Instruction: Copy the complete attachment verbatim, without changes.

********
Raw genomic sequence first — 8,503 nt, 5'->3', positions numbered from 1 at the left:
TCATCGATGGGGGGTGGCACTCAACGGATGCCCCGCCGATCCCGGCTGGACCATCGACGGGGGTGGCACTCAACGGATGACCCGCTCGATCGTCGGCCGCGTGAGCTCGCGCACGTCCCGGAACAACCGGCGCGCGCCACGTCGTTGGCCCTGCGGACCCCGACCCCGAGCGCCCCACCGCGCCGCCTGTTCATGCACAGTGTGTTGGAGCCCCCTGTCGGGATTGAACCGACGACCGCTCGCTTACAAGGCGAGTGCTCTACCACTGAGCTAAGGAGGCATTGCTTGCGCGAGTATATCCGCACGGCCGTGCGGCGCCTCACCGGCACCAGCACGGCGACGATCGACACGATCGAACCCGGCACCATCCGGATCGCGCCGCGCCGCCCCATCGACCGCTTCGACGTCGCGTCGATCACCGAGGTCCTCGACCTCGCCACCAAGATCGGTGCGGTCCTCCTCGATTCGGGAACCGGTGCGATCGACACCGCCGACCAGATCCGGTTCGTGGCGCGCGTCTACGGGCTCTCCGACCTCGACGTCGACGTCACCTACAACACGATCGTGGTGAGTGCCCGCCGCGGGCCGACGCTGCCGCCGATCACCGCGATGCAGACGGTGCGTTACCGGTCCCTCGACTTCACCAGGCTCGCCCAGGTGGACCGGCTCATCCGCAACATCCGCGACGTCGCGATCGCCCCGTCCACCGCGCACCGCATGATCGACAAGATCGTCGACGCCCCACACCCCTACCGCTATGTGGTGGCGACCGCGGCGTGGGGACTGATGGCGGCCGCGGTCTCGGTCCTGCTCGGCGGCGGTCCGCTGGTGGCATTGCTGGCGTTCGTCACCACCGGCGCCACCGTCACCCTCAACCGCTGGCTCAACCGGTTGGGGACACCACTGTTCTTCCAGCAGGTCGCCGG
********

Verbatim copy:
Raw genomic sequence first — 8,503 nt, 5'->3', positions numbered from 1 at the left:
TCATCGATGGGGGGTGGCACTCAACGGATGCCCCGCCGATCCCGGCTGGACCATCGACGGGGGTGGCACTCAACGGATGACCCGCTCGATCGTCGGCCGCGTGAGCTCGCGCACGTCCCGGAACAACCGGCGCGCGCCACGTCGTTGGCCCTGCGGACCCCGACCCCGAGCGCCCCACCGCGCCGCCTGTTCATGCACAGTGTGTTGGAGCCCCCTGTCGGGATTGAACCGACGACCGCTCGCTTACAAGGCGAGTGCTCTACCACTGAGCTAAGGAGGCATTGCTTGCGCGAGTATATCCGCACGGCCGTGCGGCGCCTCACCGGCACCAGCACGGCGACGATCGACACGATCGAACCCGGCACCATCCGGATCGCGCCGCGCCGCCCCATCGACCGCTTCGACGTCGCGTCGATCACCGAGGTCCTCGACCTCGCCACCAAGATCGGTGCGGTCCTCCTCGATTCGGGAACCGGTGCGATCGACACCGCCGACCAGATCCGGTTCGTGGCGCGCGTCTACGGGCTCTCCGACCTCGACGTCGACGTCACCTACAACACGATCGTGGTGAGTGCCCGCCGCGGGCCGACGCTGCCGCCGATCACCGCGATGCAGACGGTGCGTTACCGGTCCCTCGACTTCACCAGGCTCGCCCAGGTGGACCGGCTCATCCGCAACATCCGCGACGTCGCGATCGCCCCGTCCACCGCGCACCGCATGATCGACAAGATCGTCGACGCCCCACACCCCTACCGCTATGTGGTGGCGACCGCGGCGTGGGGACTGATGGCGGCCGCGGTCTCGGTCCTGCTCGGCGGCGGTCCGCTGGTGGCATTGCTGGCGTTCGTCACCACCGGCGCCACCGTCACCCTCAACCGCTGGCTCAACCGGTTGGGGACACCACTGTTCTTCCAGCAGGTCGCCGG